Tuesday, March 22, 2011

Beware of Old Mothers

Today, the girls at work celebrated the birthday of our friend, Janie. It is our tradition to take the birthday girl out to lunch (restaurant of her choice) and buy a funny card. The birthday girl reads the card and then passes it around. We laugh, we eat lunch and then we usually share 3 or 4 desserts. It's a good time.

We like the funny card part the best. We all try to out do each other on the (a) humor and (b) the appropriateness for the person receiving the card.  Luckily, we all love a good laugh and most have a bawdy sense of humor. We're a good team.

We used to make the birthday girl wear a crown or a party hat. We gave that part up. Today, we decided on a new tradition: we would continue with the birthday card - but no one would sign. Then the birthday girl would have to guess who bought the card. The bonus? That the birthday girl got 8 cards she could reuse! The birthday girl AND the environment wins!

There was another small party at the restaurant today. A family of four. A wee baby in a booster seat, a small boy and a mum and dad. I didn't notice them until the mum went to the ladies room  - they were behind me. The wee baby let out a yelp just as the mum passed our table. I recognized that sound, so well. It was the sound that translates to : "MUMMY! WHY ARE YOU LEAVING ME? I DON'T KNOW WHERE YOU ARE GOING ! I AM STILL HERE - DID YOU FORGET ME?"  My head swiveled 90 degrees to look at her. I was transported back 20 years. I remember resenting not being able to go to the bathroom without some kind of protest. I used to set up the car-seat in the bathroom when I took a shower so that I wouldn't inflict any more pain on the baby.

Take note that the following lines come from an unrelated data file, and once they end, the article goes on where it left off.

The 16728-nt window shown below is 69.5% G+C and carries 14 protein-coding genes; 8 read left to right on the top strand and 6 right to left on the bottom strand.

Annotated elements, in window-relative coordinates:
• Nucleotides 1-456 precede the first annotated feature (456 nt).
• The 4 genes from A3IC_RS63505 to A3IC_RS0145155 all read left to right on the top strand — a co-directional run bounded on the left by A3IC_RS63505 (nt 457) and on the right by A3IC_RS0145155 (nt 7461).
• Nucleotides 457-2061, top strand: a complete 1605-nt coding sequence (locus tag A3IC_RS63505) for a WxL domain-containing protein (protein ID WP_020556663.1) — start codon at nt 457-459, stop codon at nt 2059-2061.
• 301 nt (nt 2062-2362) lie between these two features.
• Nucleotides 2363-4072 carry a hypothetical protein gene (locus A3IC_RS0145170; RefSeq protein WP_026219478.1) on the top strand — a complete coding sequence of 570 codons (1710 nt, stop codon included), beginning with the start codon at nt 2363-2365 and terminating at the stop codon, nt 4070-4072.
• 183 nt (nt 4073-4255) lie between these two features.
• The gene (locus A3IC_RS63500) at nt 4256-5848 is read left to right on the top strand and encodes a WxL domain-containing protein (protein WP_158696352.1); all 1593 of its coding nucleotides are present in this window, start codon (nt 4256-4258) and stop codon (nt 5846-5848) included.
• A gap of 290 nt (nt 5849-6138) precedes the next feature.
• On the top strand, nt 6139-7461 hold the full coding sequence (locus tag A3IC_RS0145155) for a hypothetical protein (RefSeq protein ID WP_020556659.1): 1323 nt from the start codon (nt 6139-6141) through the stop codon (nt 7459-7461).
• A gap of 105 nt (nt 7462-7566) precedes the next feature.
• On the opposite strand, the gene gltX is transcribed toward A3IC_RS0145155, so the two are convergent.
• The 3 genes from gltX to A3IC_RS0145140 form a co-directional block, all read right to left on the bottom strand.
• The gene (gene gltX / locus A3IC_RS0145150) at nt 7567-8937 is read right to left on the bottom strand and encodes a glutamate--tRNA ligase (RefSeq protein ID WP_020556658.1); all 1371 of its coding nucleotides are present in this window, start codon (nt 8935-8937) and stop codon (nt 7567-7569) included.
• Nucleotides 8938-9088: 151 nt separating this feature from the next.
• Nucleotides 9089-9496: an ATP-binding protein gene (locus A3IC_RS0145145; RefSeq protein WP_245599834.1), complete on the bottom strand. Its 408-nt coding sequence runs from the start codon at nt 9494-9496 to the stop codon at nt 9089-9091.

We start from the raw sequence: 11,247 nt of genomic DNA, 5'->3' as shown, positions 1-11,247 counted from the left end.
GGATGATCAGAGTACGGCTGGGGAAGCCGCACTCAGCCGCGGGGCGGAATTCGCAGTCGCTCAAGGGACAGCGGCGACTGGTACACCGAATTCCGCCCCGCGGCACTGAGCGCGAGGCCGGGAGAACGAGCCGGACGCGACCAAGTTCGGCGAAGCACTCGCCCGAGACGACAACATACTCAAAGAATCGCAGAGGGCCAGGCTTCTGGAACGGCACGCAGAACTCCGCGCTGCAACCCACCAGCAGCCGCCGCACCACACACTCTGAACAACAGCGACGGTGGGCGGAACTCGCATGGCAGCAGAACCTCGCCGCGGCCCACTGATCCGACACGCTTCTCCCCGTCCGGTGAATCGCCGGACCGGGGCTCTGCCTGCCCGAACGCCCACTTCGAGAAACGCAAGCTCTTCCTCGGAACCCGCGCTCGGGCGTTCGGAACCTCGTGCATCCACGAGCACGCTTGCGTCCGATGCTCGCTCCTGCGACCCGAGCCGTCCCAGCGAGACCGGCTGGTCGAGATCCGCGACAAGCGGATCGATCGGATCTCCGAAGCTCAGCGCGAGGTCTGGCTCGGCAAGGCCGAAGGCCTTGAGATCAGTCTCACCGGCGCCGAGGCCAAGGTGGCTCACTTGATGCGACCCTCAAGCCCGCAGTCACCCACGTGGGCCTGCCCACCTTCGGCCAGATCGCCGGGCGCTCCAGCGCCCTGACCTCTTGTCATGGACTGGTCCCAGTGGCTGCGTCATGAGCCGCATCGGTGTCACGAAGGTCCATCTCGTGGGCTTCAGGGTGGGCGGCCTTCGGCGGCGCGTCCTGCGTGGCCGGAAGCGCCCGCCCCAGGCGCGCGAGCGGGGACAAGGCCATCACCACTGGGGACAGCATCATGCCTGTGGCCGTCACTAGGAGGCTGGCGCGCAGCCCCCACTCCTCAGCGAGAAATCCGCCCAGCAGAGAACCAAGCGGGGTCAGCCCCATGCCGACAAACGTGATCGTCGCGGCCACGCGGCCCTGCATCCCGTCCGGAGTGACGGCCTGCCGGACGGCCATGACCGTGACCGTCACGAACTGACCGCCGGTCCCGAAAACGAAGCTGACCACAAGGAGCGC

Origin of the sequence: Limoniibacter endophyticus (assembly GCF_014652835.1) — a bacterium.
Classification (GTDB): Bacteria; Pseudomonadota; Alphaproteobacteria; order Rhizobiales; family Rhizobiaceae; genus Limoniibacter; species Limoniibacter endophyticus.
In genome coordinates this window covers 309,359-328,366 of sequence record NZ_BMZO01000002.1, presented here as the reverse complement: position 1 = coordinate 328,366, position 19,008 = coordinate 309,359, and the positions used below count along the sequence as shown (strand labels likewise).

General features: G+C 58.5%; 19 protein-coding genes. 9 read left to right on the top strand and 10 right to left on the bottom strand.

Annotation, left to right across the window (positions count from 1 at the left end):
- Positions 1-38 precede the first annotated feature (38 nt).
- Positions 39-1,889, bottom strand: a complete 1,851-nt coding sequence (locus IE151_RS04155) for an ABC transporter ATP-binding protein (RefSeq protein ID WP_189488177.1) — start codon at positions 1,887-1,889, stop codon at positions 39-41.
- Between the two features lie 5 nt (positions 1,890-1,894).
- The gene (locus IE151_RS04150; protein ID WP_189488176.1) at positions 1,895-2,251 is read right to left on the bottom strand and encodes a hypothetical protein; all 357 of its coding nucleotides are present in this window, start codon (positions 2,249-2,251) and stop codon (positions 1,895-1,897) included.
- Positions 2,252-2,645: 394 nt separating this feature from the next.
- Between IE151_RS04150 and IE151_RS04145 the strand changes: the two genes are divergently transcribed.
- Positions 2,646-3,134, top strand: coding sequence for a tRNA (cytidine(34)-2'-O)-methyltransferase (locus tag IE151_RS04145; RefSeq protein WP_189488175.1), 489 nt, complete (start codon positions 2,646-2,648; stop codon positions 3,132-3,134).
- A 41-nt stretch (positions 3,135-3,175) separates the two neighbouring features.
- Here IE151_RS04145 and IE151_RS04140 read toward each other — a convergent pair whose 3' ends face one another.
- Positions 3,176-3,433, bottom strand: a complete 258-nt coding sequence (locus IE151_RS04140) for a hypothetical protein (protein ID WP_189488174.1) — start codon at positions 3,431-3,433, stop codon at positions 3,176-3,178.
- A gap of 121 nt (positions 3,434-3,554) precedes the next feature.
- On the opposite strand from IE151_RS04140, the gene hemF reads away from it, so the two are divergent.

The baby at the restaurant calmed down as soon as her dad distracted her with food. And, even though I appreciated all of the emotional nuances of that instant, I longed for the days when my absence caused such a stir.

My kids tell  me that I'm bordering on inappropriateness with my interest in other people's children. In any type of social setting, I will gravitate to the children. I know they don't know me, and that I can't give them a hug, but I love watching them, giving them a wave or a wink. My kids think this behavior is pathological and that I should seek help. Bill agrees. They may be right.

Last fall, a sweet girl, her brother and mother came knocking at my door to sell girl scout cookies. She was a Brownie and proud of it. After we finished with our transaction, I realized that I didn't want them to leave. I asked the little boy if he'd like to look at the fish in my pond. He was kind of a wild and crazy boy (my favorite kind) who seemed bored with the whole door knocking business. He was carrying a sword (a.k.a. a stick from my driveway). He jumped at the chance to see the backyard.  As  I led them through the gate,  my own children's voices were ringing in my ears. Thank God the Brownie's mother was with these kids or I'd be arrested, I thought. Perhaps this was the first step in becoming that creepy, old lady known throughout the neighborhood:  "Ewww... run past HER house, she may try to EAT you!"

As I left the restaurant today, I stooped to pick up a spoon that the wee baby had dropped. I handed it to the mum and I didn't even look in the baby's face. Bill and the kids would be proud.

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